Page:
One of the most common themes in the Bible is God’s constant pleas to his people to call upon him. He implores: “Cry to me, and I will hear thee” (Jer, XXXIII, 3). The psalms likewise proclaim this great desire. “Call upon me, and I will deliver you from all dangers” (Ps. 49:15). And God delivers on his promises as can be seen: “Thou, O Lord art sweet and mild, and plenteous in mercy to all who call upon Thee” (Ps. 85:5).

In the New Testament, Saint John registers Christ’s complaint: “Hitherto you have not asked anything in my name: ask and you shall receive, that your joy may be full” (John 26:24). Saint James says succinctly: “You have not, because you ask not” (4:2).

Saint Augustine says God has a greater desire to give us his graces, than we have to receive them. Saint Alphonsus Liguori, who wrote extensively about prayer, says that God may well answer those who criticize prayer: “Do not complain to me if you do not enjoy complete happiness; complain of yourselves for not having asked my graces; ask me for them henceforth and you shall be satisfied.”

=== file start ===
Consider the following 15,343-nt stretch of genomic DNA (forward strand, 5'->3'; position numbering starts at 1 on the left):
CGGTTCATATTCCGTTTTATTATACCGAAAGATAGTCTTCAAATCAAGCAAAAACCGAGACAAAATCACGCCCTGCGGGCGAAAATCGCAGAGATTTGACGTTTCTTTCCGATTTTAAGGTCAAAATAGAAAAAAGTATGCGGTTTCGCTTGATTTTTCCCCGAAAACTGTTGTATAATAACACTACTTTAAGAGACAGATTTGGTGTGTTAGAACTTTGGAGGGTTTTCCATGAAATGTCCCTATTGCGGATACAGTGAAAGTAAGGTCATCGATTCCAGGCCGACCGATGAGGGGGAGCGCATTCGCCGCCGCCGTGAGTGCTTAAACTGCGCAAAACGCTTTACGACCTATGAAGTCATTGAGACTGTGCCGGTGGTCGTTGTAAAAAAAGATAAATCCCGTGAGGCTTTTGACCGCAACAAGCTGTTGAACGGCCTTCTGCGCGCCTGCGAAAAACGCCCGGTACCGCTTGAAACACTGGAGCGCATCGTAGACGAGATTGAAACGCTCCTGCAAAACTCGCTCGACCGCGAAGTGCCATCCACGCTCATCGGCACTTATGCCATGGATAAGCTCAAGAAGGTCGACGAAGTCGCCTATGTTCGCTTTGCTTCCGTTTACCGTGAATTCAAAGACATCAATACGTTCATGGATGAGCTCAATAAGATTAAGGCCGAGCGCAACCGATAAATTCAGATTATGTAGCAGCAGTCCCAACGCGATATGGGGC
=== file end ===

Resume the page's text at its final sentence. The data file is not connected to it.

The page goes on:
Tragically, the prayer shamers have not availed themselves to this great instrument. They do not believe in prayer and therefore do not ask.

The Conditions of Effective Prayer
Prayer shamers might raise the objection that they do not see immediate results. They might even give as proof their own past efforts when they may have whispered prayers in secret that were not answered.

The reason why prayers are not answered is because there are conditions attached to them. Saint James once again says succinctly: “You ask and receive not, because you ask amiss” (James 4:3).

The first condition for prayer to be heard is to be humble. “A humble and contrite heart, O God, Thou will not despise” (Ps. I:19). It matters not if one is a saint or sinner, God hears those who are humble. Those who approach with an attitude of resentment, entitlement, and pride are centered all on self. In their pride, they attribute qualities to themselves that belong to God. That is why Scripture says, “God resisteth the proud and giveth graces to the humble” (James 4:6).